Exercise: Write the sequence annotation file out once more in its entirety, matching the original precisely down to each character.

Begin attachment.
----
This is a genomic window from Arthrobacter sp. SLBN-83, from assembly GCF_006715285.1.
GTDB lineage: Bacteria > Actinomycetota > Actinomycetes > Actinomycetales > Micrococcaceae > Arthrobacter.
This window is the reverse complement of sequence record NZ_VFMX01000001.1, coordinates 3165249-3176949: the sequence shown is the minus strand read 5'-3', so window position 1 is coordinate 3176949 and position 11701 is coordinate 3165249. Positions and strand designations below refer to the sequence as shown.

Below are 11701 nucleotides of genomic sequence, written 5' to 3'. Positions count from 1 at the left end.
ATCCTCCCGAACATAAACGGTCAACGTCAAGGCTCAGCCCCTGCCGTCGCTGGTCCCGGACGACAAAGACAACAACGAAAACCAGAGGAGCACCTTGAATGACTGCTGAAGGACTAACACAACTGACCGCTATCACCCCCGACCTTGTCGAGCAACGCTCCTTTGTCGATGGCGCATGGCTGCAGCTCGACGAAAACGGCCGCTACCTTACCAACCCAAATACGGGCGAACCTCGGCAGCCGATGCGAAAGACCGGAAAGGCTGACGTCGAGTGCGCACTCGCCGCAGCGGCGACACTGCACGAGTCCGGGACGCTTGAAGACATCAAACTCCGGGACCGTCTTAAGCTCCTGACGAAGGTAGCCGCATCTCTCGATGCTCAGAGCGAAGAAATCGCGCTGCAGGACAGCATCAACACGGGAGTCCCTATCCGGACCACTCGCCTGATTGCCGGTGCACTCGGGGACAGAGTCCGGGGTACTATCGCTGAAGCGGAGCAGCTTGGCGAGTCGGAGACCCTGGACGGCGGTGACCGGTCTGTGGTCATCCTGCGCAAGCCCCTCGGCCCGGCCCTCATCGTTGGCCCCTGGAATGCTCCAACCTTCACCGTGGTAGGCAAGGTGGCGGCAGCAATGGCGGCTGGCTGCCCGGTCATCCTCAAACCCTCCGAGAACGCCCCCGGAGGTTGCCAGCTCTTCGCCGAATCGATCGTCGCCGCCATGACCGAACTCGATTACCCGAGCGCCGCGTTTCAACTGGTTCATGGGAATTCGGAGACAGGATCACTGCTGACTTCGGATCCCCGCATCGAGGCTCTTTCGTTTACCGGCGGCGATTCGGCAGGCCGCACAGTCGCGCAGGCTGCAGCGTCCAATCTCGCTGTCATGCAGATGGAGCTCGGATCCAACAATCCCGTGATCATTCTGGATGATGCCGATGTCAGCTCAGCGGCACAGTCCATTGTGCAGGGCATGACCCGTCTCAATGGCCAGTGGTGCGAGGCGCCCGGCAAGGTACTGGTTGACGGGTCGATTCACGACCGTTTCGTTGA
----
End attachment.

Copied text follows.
This is a genomic window from Arthrobacter sp. SLBN-83, from assembly GCF_006715285.1.
GTDB lineage: Bacteria > Actinomycetota > Actinomycetes > Actinomycetales > Micrococcaceae > Arthrobacter.
This window is the reverse complement of sequence record NZ_VFMX01000001.1, coordinates 3165249-3176949: the sequence shown is the minus strand read 5'-3', so window position 1 is coordinate 3176949 and position 11701 is coordinate 3165249. Positions and strand designations below refer to the sequence as shown.

Below are 11701 nucleotides of genomic sequence, written 5' to 3'. Positions count from 1 at the left end.
ATCCTCCCGAACATAAACGGTCAACGTCAAGGCTCAGCCCCTGCCGTCGCTGGTCCCGGACGACAAAGACAACAACGAAAACCAGAGGAGCACCTTGAATGACTGCTGAAGGACTAACACAACTGACCGCTATCACCCCCGACCTTGTCGAGCAACGCTCCTTTGTCGATGGCGCATGGCTGCAGCTCGACGAAAACGGCCGCTACCTTACCAACCCAAATACGGGCGAACCTCGGCAGCCGATGCGAAAGACCGGAAAGGCTGACGTCGAGTGCGCACTCGCCGCAGCGGCGACACTGCACGAGTCCGGGACGCTTGAAGACATCAAACTCCGGGACCGTCTTAAGCTCCTGACGAAGGTAGCCGCATCTCTCGATGCTCAGAGCGAAGAAATCGCGCTGCAGGACAGCATCAACACGGGAGTCCCTATCCGGACCACTCGCCTGATTGCCGGTGCACTCGGGGACAGAGTCCGGGGTACTATCGCTGAAGCGGAGCAGCTTGGCGAGTCGGAGACCCTGGACGGCGGTGACCGGTCTGTGGTCATCCTGCGCAAGCCCCTCGGCCCGGCCCTCATCGTTGGCCCCTGGAATGCTCCAACCTTCACCGTGGTAGGCAAGGTGGCGGCAGCAATGGCGGCTGGCTGCCCGGTCATCCTCAAACCCTCCGAGAACGCCCCCGGAGGTTGCCAGCTCTTCGCCGAATCGATCGTCGCCGCCATGACCGAACTCGATTACCCGAGCGCCGCGTTTCAACTGGTTCATGGGAATTCGGAGACAGGATCACTGCTGACTTCGGATCCCCGCATCGAGGCTCTTTCGTTTACCGGCGGCGATTCGGCAGGCCGCACAGTCGCGCAGGCTGCAGCGTCCAATCTCGCTGTCATGCAGATGGAGCTCGGATCCAACAATCCCGTGATCATTCTGGATGATGCCGATGTCAGCTCAGCGGCACAGTCCATTGTGCAGGGCATGACCCGTCTCAATGGCCAGTGGTGCGAGGCGCCCGGCAAGGTACTGGTTGACGGGTCGATTCACGACCGTTTCGTTGA